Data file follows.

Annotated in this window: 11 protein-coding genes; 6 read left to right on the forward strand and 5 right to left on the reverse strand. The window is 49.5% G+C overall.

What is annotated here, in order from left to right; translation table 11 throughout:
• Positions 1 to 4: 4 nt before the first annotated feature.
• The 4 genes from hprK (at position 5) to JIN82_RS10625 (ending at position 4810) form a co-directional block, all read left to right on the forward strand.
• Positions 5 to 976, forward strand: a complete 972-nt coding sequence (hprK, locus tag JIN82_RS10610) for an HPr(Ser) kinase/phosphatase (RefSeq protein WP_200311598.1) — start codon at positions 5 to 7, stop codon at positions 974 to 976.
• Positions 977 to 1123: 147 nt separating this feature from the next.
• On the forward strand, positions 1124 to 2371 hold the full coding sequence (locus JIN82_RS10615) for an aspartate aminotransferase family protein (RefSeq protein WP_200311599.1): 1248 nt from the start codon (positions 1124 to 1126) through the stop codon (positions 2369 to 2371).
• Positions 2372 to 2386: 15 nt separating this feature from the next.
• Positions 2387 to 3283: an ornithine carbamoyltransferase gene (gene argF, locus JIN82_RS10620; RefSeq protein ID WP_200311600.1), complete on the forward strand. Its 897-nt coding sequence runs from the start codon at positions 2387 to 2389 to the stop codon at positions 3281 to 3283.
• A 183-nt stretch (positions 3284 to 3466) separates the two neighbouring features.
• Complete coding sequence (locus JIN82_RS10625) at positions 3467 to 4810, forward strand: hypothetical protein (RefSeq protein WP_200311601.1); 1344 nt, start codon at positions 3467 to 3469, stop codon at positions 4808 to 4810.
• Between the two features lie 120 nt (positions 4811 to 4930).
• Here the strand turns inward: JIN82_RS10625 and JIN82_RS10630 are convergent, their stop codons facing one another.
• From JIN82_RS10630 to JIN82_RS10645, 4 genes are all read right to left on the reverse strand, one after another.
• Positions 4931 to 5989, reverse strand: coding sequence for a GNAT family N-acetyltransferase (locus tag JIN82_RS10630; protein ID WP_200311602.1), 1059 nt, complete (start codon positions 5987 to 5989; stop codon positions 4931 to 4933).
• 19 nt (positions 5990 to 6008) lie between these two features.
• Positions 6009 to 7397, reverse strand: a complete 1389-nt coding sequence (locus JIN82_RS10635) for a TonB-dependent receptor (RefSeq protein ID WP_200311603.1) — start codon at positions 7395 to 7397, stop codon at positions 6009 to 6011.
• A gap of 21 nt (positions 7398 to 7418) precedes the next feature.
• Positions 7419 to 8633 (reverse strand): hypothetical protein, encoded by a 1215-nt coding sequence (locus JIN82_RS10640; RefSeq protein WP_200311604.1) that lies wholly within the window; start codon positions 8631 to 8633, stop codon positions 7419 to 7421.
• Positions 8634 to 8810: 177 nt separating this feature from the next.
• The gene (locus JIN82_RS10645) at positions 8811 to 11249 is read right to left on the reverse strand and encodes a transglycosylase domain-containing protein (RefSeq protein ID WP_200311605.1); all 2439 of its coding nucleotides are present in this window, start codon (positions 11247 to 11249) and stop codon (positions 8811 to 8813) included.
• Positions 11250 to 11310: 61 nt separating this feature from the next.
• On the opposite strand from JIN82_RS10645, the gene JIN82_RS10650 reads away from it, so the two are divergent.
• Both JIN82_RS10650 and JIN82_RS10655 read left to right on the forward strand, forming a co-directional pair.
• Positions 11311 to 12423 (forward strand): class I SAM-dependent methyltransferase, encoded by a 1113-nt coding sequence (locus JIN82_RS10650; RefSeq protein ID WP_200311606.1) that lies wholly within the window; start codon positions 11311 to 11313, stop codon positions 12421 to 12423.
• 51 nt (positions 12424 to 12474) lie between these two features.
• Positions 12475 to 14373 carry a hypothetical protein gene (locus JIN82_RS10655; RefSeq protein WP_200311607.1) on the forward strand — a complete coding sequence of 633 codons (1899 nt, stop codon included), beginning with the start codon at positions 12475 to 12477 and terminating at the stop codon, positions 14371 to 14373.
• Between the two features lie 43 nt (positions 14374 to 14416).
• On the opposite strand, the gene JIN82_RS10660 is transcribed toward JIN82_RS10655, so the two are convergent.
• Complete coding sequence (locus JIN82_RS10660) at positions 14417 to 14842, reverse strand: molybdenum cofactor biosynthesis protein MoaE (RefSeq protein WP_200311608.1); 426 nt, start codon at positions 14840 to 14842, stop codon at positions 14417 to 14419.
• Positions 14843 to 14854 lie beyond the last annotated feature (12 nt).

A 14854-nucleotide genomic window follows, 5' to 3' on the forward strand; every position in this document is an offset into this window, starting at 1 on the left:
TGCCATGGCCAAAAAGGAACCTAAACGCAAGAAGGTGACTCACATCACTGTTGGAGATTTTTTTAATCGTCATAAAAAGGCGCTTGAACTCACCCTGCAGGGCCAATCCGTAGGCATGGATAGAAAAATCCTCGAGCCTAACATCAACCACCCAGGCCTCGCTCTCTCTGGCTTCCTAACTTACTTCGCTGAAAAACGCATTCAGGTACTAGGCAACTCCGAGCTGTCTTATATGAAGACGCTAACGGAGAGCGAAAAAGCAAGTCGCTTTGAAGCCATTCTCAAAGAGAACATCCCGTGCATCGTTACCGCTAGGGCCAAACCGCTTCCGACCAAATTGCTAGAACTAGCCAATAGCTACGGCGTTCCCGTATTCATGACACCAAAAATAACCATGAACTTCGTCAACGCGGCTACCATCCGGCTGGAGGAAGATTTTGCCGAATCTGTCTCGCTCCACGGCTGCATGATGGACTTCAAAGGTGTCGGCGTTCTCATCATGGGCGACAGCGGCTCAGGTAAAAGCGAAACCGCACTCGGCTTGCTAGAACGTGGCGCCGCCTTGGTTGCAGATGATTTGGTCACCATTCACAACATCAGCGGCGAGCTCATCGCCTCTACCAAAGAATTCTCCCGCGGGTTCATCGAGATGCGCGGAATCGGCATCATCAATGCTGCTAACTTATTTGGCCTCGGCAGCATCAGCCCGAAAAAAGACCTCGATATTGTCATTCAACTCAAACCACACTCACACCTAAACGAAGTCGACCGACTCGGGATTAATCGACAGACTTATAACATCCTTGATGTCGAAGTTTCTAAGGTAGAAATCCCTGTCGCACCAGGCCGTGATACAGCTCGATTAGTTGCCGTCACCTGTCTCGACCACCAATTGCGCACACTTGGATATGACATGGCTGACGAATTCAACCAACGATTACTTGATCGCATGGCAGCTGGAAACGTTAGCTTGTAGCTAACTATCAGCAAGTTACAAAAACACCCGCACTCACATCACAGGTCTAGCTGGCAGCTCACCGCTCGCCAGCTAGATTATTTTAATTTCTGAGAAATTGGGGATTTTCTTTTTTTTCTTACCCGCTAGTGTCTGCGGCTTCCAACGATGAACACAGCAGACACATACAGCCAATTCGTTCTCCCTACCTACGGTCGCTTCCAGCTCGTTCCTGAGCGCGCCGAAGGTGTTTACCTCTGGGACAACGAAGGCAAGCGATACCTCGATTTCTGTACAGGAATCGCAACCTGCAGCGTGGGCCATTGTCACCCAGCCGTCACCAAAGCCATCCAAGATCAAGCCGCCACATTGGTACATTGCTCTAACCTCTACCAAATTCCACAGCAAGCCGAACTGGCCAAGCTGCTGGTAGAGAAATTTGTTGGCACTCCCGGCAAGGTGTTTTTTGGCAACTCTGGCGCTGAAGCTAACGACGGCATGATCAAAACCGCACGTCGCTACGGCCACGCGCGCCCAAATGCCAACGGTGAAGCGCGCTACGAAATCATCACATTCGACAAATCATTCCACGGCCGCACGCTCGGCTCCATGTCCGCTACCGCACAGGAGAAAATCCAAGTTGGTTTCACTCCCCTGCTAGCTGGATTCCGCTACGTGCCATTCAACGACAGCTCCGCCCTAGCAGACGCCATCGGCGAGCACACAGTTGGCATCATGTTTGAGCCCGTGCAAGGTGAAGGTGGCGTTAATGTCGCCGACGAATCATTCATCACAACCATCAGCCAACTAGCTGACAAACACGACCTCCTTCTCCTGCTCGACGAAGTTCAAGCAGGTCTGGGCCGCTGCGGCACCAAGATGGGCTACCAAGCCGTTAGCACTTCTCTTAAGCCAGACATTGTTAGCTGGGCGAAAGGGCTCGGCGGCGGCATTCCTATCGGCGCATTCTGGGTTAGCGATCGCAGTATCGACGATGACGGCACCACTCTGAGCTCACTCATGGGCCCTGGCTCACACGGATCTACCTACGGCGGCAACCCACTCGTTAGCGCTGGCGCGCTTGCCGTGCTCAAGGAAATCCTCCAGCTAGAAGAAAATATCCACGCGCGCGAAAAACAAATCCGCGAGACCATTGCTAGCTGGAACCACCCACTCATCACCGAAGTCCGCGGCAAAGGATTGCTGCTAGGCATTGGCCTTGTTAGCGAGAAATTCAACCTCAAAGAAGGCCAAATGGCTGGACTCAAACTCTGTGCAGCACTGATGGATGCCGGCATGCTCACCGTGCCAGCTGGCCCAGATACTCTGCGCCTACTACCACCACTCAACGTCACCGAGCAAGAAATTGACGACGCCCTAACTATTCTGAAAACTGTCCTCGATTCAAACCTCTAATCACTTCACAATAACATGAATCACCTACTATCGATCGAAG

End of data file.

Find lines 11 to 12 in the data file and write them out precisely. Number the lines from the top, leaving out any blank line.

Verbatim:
• Complete coding sequence (locus JIN82_RS10625) at positions 3467 to 4810, forward strand: hypothetical protein (RefSeq protein WP_200311601.1); 1344 nt, start codon at positions 3467 to 3469, stop codon at positions 4808 to 4810.
• Between the two features lie 120 nt (positions 4811 to 4930).